“Let me add that the Council of State comprises all former Presidents and Heads of State, all former chief justices of the federation, and all 36 serving State Governors who are from different political parties.
“The INEC was then directed to hold meetings with political parties while the NSA was to brief them on the security angle to the rescheduling. The vote in favour of the rescheduling was overwhelming. INEC thereafter announced the rescheduling of the election to the nation. I must add that beyond security concerns, one finds it difficult to understand how INEC or the political parties would want elections held at a time when more than 30% of the Nigerian electorate where yet to get their PVCs. This would have disenfranchised a significant portion of the electorate.
“The foreign pressure on the issue of election rescheduling was intense. They maintained the curious posture of one who had been deceived before and therefore had every reason to cede no credence to our position. But there was no reason to have such a posture.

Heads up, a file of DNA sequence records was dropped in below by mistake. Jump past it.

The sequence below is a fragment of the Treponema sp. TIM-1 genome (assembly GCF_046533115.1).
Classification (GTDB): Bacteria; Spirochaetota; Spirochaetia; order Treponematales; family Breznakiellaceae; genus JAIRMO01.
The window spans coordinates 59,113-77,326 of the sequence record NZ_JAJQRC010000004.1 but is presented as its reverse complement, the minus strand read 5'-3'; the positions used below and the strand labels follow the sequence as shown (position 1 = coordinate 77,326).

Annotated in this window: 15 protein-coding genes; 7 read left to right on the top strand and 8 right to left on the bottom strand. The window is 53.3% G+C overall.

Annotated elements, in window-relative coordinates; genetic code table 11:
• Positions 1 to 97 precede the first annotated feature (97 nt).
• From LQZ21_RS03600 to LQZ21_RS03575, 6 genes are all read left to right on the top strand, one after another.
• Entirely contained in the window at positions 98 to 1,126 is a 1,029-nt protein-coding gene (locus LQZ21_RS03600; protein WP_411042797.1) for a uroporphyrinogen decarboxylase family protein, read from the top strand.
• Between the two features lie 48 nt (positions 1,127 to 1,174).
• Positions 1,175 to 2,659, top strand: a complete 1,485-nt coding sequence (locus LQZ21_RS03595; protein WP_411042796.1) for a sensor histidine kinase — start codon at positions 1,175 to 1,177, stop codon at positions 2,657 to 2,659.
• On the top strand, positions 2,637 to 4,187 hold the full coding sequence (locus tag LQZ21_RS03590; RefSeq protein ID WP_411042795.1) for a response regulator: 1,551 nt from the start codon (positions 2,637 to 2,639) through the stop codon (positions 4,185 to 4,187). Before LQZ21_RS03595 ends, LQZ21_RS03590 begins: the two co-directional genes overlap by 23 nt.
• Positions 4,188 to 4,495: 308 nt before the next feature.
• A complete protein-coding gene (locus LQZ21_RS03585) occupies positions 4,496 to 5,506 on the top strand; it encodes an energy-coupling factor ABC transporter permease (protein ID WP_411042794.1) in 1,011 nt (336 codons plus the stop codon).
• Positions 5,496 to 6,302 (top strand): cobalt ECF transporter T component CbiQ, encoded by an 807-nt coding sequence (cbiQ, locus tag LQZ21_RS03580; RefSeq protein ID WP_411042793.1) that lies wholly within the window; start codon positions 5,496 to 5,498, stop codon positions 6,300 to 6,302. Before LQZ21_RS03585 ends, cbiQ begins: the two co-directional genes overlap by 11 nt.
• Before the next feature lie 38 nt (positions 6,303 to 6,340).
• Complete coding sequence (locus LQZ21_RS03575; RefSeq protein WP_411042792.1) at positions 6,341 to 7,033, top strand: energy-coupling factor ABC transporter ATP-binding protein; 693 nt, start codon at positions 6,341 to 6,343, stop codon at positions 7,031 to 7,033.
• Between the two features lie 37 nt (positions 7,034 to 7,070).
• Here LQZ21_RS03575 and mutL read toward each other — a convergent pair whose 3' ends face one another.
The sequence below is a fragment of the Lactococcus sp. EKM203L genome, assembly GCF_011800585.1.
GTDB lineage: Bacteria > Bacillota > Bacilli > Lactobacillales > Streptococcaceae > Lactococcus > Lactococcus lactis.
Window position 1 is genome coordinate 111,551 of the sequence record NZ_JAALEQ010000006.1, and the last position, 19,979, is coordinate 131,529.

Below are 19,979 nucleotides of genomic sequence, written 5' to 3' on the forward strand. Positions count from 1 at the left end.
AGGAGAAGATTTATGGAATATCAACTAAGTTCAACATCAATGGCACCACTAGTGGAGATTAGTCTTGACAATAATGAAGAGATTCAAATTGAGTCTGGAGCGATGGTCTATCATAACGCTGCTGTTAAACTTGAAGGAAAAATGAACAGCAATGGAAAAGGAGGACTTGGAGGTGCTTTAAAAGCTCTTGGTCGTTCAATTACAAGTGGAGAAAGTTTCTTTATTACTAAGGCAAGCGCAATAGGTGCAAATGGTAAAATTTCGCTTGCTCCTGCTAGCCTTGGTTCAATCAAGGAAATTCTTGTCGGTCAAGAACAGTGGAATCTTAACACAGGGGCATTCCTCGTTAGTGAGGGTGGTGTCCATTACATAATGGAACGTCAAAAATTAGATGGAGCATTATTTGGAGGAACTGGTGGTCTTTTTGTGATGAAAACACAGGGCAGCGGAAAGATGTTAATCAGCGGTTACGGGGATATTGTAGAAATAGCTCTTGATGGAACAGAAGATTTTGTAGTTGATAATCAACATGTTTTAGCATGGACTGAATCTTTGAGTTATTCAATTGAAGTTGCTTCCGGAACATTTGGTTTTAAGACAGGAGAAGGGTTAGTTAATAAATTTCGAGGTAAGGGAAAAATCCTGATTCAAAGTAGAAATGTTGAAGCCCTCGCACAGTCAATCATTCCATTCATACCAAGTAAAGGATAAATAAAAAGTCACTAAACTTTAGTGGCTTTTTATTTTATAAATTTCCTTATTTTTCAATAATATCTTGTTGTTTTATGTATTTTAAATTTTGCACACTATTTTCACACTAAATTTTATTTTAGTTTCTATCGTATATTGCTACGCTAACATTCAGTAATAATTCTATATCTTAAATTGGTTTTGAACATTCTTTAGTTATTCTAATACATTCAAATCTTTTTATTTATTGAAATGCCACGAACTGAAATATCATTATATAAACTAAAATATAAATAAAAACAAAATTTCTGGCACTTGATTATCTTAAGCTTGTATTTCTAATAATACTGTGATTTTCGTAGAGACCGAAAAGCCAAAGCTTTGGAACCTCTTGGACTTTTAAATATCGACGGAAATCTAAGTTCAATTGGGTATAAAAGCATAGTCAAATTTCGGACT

“The United States and the United Kingdom were especially agitated. David Cameron, then the U.K. Prime Minister, called to express his concern about the election rescheduling, just as John Kerry came from the United States to express further worry. It was at best unusual and sobering. In fact, John Kerry did not accept our reasons for the rescheduling.
“It was unbelievable because at the back of our minds we knew why the agitation was beyond what meets the eye. There were deeper political interests.
“In attendance at the meeting of the Council of State where the decision to reschedule the election was taken were almost all the living former Heads of State of this country. That should have convinced John Kerry of the good intentions of the government. He cannot claim to love and defend Nigeria more than all our former heads of state present at the meeting. I have stated earlier how Kerry’s visit was designed to humiliate a sitting Nigerian President and clearly take sides in the country’s election.
“Anyhow, the six weeks served us well. We received the military equipment we were expecting within that period and our Armed Forces commendably dealt a deserving blow on the terrorists and repossessed all territorial areas of Nigeria previously occupied by the terrorists. Boko Haram was deflated up to the point I handed over to my successor on May 29, 2015.